Agency seeks control over private property while cutting needed drinking water funding
Washington, D.C. – Idaho Senator Mike Crapo, a member of the U.S. Senate Environment and Public Works Committee with jurisdiction over the Environmental Protection Agency (EPA), says today’s announcement by the agency to significantly expand the definition of waters regulated under the federal Clean Water Act (CWA) for streams and wetlands infringes both on state water rights and the property rights of private landowners.
Making things worse, Crapo noted the EPA is, at the same time, seeking to cut drastically federal funding for municipal drinking water systems funded through the Clean Water and Drinking Water State Revolving Fund (SRF) in the Administration’s Fiscal Year 2015 budget.
“This announcement is a call to arms on property rights,” Crapo said. “The Administration continues to push policies and initiatives that emphasize further government regulation and intrusion, often at the expense of American jobs and the economy, as well as our nation’s farmers and ranchers. Instead, the agency must focus efforts on better assisting states and local communities in ensuring a safe and clean environment in the most effective way possible—doing so in a collaborative manner that ensures the costs don’t outweigh the benefits.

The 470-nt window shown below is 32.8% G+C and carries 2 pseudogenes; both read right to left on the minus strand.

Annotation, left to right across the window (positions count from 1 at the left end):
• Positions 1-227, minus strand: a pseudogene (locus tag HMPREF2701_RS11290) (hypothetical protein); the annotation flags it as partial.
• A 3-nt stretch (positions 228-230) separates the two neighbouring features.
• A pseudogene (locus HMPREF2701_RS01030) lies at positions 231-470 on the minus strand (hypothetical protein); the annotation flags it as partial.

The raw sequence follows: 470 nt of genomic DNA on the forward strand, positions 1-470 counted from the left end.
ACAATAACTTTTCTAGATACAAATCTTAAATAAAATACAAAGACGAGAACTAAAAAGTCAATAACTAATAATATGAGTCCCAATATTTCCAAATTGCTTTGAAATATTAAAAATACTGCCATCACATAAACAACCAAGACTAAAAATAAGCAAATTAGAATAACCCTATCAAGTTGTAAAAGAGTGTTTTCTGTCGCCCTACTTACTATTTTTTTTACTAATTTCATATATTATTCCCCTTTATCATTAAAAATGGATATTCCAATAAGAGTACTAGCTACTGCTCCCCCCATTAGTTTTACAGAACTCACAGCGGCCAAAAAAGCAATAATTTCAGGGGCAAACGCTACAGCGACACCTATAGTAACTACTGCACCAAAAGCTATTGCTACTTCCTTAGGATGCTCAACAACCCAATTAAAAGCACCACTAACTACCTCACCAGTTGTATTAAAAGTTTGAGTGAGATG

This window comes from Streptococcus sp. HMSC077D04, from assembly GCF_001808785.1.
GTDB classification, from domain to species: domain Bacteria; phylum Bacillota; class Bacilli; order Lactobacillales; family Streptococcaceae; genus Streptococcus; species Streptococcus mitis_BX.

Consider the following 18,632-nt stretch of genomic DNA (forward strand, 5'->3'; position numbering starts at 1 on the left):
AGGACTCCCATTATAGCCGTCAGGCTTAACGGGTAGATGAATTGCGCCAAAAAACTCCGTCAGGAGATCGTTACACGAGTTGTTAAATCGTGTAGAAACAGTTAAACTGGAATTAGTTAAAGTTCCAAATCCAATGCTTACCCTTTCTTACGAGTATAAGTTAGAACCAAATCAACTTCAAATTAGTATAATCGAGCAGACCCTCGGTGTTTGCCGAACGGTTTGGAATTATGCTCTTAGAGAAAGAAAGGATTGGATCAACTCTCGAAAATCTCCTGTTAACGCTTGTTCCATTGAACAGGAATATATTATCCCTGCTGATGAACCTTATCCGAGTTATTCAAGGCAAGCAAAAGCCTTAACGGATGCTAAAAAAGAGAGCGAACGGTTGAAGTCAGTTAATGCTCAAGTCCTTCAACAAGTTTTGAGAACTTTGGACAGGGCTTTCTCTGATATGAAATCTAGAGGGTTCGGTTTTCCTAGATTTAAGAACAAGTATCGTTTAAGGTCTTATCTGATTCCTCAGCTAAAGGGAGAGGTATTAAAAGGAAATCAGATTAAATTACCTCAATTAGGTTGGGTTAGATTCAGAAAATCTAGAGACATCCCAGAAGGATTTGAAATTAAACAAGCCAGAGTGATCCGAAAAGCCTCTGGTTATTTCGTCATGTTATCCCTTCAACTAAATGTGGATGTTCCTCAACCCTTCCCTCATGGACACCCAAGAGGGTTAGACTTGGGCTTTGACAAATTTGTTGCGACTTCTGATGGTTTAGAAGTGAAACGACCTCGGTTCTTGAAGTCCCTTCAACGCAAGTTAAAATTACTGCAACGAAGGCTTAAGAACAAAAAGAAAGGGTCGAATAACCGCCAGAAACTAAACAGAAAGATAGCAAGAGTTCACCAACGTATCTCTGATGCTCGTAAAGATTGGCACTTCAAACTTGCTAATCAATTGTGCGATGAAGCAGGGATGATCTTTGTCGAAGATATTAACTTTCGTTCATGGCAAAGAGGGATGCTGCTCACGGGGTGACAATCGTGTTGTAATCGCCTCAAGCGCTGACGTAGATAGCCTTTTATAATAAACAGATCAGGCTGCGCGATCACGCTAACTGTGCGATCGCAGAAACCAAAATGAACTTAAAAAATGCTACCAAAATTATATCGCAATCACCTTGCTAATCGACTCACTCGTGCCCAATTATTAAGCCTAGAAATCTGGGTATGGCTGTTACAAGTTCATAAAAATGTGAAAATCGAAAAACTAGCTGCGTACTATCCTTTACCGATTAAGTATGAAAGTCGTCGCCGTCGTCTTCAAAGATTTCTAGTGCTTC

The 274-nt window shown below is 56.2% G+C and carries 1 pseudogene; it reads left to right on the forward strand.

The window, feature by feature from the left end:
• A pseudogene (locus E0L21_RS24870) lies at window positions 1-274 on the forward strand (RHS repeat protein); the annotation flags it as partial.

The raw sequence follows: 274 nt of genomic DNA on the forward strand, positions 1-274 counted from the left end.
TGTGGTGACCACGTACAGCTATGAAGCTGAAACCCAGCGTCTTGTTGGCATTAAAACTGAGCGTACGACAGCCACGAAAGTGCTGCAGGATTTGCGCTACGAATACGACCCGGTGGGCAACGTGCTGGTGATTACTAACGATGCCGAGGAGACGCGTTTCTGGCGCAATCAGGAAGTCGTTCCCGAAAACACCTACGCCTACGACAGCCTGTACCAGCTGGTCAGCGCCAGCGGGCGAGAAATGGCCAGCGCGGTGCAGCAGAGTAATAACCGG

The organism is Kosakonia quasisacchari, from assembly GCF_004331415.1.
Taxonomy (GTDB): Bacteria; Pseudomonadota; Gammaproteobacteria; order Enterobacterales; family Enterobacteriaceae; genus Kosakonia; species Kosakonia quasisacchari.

“This proposed rule that threatens to drastically increase the jurisdiction of the Clean Water Act (CWA) is unacceptable. By expanding the reach of the federal government, this proposed action threatens to undermine states’ primacy and private property rights in regulating wetlands and other bodies of water not intended to be included in the CWA, such as ditches, ponds and other bodies of water. We have already seen cases where Idahoans are harassed over wetlands in their backyard.”
“Furthermore, the recent decision by the agency to target the successful SRF drinking water program demonstrates how out of the touch the Administration is with federal programs that work and have popular support. The program, which has long bipartisan support, is critical for continued investment in our nation’s water infrastructure and helps ensure safe and clean water for Idahoans and all Americans,” Crapo concluded.